What sort of funding will your food truck business need? Unless you’re independently wealthy the question of funding is likely to be one of if not the most significant challenge early in your mobile food company’s story. Your beginning funding will determine whether your culinary dreams lives up to its potential or fizzles out when customers fail to show up at the expected volume.
That said, there’s a surprising range of views on how a food truck startup should plan its early life. In my conversations with food truck owners, I’ve learned that even among the most successful, one can find very divergent views on how to fund a new food truck. In general, these opinions can be divided into two basic categories.
The first school of thought holds that you should raise as much cash as humanly possible. This means hitting up other people, whether they’re angel investors, or members of your family. You can also try finding government grants, taking out loans, saving up beforehand, (maxing out your credit cards or even draining your personal retirement accounts are additional options…but never recommended). Can you raise too much? Sure you can, but according to this school of thought, you should just proceed to spend what you raise if you don’t have enough money, ensuring that your fledgling food truck can survive even if takes a long period of time to build up your customer base.
Most of the truck owners I’ve had the opportunity to speak with don’t align themselves in this camp due to the fact that they are unable to raise a lot of capital without having to give majority ownership in their mobile food company away. The more common occurrence is the one that holds that you should carefully estimate your initial costs and ongoing burn rate for one year to a year and a half, then attempt to raise enough money to last that period of time. When you’re six months from running out of cash, start planning to raise more, with the amount of the second funding round determined by how far away profitability appears to be.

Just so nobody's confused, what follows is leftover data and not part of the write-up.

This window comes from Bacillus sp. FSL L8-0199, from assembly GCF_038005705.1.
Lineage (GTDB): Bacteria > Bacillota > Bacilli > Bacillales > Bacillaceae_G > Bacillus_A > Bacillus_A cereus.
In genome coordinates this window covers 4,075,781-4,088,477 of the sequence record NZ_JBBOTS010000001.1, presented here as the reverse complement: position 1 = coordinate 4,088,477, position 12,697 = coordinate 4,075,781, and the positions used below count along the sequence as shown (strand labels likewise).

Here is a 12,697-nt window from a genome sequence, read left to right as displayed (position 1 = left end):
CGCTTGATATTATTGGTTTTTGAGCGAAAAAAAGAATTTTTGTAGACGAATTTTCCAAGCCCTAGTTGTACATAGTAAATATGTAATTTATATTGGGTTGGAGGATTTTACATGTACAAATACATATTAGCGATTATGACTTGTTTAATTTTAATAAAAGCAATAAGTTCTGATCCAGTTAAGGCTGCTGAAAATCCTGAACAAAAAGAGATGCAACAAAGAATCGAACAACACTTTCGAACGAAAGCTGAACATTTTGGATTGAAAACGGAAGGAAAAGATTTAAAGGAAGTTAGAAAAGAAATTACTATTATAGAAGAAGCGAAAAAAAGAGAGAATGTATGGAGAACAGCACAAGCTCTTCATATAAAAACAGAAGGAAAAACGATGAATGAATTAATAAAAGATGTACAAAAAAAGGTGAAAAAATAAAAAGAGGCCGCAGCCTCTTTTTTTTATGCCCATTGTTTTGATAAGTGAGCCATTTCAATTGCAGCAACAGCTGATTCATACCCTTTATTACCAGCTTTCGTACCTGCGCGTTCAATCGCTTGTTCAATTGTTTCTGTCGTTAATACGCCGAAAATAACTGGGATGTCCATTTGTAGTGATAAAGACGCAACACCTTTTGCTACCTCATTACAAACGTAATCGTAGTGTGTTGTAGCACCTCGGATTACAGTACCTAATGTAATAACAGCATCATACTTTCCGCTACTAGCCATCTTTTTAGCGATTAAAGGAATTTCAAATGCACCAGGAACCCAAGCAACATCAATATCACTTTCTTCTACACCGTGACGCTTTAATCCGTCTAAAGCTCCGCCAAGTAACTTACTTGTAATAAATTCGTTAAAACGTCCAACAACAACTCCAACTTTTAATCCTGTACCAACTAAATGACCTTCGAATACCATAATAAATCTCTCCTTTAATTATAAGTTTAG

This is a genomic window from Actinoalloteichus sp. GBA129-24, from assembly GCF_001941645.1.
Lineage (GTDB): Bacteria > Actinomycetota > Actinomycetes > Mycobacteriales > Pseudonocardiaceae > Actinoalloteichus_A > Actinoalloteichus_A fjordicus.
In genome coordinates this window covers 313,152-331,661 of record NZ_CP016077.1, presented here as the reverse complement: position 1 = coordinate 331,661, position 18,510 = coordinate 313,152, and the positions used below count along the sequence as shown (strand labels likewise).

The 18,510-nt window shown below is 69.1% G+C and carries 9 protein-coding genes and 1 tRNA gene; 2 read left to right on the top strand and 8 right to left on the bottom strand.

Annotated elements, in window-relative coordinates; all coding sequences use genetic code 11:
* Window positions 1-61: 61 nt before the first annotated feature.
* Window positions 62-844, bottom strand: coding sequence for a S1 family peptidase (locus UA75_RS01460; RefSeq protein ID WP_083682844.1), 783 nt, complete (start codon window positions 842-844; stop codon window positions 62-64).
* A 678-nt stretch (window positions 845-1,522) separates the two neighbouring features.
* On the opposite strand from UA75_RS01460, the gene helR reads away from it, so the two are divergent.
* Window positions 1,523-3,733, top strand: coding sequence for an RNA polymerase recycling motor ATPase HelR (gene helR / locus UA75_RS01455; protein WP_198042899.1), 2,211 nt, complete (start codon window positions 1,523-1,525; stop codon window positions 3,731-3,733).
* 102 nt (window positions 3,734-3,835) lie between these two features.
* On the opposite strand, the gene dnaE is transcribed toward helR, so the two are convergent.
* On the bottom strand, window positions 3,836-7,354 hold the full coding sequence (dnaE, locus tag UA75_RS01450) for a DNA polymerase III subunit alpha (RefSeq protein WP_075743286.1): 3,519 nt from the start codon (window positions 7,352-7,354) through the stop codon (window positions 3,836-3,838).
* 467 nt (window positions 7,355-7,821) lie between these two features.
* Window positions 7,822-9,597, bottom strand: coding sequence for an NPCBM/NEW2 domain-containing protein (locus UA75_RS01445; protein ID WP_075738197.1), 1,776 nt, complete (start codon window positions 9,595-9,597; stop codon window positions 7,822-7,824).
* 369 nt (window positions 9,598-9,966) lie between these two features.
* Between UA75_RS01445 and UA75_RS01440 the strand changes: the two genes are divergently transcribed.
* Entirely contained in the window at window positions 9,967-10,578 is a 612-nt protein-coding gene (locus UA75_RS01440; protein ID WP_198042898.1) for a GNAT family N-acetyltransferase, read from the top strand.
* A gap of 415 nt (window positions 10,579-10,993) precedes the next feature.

If you belong to this second group, you can begin making a few more intelligent predictions about how much you’ll need. Networking within local food truck owners can get you some good advice from peers, which together with your own calculations on initial costs (rental of commissary space, the truck itself, equipment in your kitchen and staff wages) will help produce what seems like a good figure.
Got your figure? Good. Now add 10 to 20 percent. That’s the figure that I’ve seen as the average cost overrun for dozens of food truck projects that have started over the last 5 years. While this may seem like a large amount of additional investment, it is a good way to deal with one of the most common errors a start up food trucks can run into: Nothing will unfold the way you plan. And in a startup food truck business, your only safety net is your cash reserves.
Check out this article for more detailed information on the costs of starting a food truck business.